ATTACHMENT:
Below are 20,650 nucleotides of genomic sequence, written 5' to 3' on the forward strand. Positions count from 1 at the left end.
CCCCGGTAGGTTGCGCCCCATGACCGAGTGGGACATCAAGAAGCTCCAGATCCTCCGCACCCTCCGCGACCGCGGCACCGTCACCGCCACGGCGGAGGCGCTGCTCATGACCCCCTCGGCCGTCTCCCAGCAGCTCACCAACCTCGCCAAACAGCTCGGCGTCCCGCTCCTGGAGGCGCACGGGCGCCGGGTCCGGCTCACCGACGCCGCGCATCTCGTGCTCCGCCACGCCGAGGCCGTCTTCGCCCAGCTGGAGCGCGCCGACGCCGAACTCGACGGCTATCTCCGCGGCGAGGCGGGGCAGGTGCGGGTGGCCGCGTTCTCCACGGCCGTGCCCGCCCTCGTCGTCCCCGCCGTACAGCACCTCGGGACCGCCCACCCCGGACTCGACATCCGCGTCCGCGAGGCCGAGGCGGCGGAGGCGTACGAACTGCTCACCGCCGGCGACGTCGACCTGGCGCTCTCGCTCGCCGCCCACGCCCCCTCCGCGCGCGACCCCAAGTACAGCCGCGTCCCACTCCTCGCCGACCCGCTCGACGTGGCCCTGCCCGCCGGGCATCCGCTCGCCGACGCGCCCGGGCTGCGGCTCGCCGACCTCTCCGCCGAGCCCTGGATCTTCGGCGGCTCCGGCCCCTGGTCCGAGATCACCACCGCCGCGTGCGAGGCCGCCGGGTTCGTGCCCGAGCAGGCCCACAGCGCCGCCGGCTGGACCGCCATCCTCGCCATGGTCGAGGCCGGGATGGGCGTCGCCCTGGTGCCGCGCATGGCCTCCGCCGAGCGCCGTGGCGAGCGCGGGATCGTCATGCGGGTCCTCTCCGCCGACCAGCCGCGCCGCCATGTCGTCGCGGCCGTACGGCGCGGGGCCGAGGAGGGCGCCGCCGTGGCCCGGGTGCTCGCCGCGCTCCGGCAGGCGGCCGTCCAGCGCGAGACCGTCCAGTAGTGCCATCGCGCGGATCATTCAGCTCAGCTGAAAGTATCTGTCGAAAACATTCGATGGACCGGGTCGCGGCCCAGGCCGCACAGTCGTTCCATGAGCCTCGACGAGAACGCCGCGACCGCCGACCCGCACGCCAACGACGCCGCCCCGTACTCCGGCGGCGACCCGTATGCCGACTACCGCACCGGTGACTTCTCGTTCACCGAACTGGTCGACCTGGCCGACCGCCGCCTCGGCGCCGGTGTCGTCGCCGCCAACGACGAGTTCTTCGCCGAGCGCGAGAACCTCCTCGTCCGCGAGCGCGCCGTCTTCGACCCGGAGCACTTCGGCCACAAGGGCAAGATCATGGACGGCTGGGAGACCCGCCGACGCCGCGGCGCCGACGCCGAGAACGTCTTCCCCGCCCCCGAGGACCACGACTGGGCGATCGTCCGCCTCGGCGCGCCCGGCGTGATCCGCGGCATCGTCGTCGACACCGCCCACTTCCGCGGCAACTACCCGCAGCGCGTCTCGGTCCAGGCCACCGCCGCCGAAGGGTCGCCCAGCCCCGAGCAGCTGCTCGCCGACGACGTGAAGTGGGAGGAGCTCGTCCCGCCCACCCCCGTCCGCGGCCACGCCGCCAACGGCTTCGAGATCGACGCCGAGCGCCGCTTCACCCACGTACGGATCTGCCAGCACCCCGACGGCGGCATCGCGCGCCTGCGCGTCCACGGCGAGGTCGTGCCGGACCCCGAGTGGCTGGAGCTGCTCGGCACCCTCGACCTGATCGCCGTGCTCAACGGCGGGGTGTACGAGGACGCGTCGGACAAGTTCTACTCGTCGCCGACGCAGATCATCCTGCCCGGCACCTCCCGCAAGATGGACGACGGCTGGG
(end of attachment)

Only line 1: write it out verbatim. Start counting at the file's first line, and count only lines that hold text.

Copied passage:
Below are 20,650 nucleotides of genomic sequence, written 5' to 3' on the forward strand. Positions count from 1 at the left end.